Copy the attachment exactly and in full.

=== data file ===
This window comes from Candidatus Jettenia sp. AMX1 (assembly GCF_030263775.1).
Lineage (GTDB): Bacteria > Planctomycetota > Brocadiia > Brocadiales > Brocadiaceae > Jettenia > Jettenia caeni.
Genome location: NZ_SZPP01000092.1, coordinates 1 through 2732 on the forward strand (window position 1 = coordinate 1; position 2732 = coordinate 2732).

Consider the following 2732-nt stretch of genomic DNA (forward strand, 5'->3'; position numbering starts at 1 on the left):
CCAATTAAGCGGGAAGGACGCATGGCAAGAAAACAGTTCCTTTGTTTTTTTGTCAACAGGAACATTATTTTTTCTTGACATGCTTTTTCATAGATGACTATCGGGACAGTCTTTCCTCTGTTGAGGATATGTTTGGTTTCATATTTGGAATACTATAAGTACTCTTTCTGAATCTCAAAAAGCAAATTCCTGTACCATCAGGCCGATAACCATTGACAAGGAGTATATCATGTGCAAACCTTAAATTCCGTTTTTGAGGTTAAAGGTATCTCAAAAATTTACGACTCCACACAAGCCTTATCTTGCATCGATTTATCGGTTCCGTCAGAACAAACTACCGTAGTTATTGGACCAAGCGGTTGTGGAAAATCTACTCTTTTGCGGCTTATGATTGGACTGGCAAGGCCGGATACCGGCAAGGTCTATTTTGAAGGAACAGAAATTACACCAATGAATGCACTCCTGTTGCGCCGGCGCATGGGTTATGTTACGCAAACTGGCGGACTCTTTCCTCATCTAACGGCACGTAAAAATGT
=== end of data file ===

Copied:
This window comes from Candidatus Jettenia sp. AMX1 (assembly GCF_030263775.1).
Lineage (GTDB): Bacteria > Planctomycetota > Brocadiia > Brocadiales > Brocadiaceae > Jettenia > Jettenia caeni.
Genome location: NZ_SZPP01000092.1, coordinates 1 through 2732 on the forward strand (window position 1 = coordinate 1; position 2732 = coordinate 2732).

Consider the following 2732-nt stretch of genomic DNA (forward strand, 5'->3'; position numbering starts at 1 on the left):
CCAATTAAGCGGGAAGGACGCATGGCAAGAAAACAGTTCCTTTGTTTTTTTGTCAACAGGAACATTATTTTTTCTTGACATGCTTTTTCATAGATGACTATCGGGACAGTCTTTCCTCTGTTGAGGATATGTTTGGTTTCATATTTGGAATACTATAAGTACTCTTTCTGAATCTCAAAAAGCAAATTCCTGTACCATCAGGCCGATAACCATTGACAAGGAGTATATCATGTGCAAACCTTAAATTCCGTTTTTGAGGTTAAAGGTATCTCAAAAATTTACGACTCCACACAAGCCTTATCTTGCATCGATTTATCGGTTCCGTCAGAACAAACTACCGTAGTTATTGGACCAAGCGGTTGTGGAAAATCTACTCTTTTGCGGCTTATGATTGGACTGGCAAGGCCGGATACCGGCAAGGTCTATTTTGAAGGAACAGAAATTACACCAATGAATGCACTCCTGTTGCGCCGGCGCATGGGTTATGTTACGCAAACTGGCGGACTCTTTCCTCATCTAACGGCACGTAAAAATGT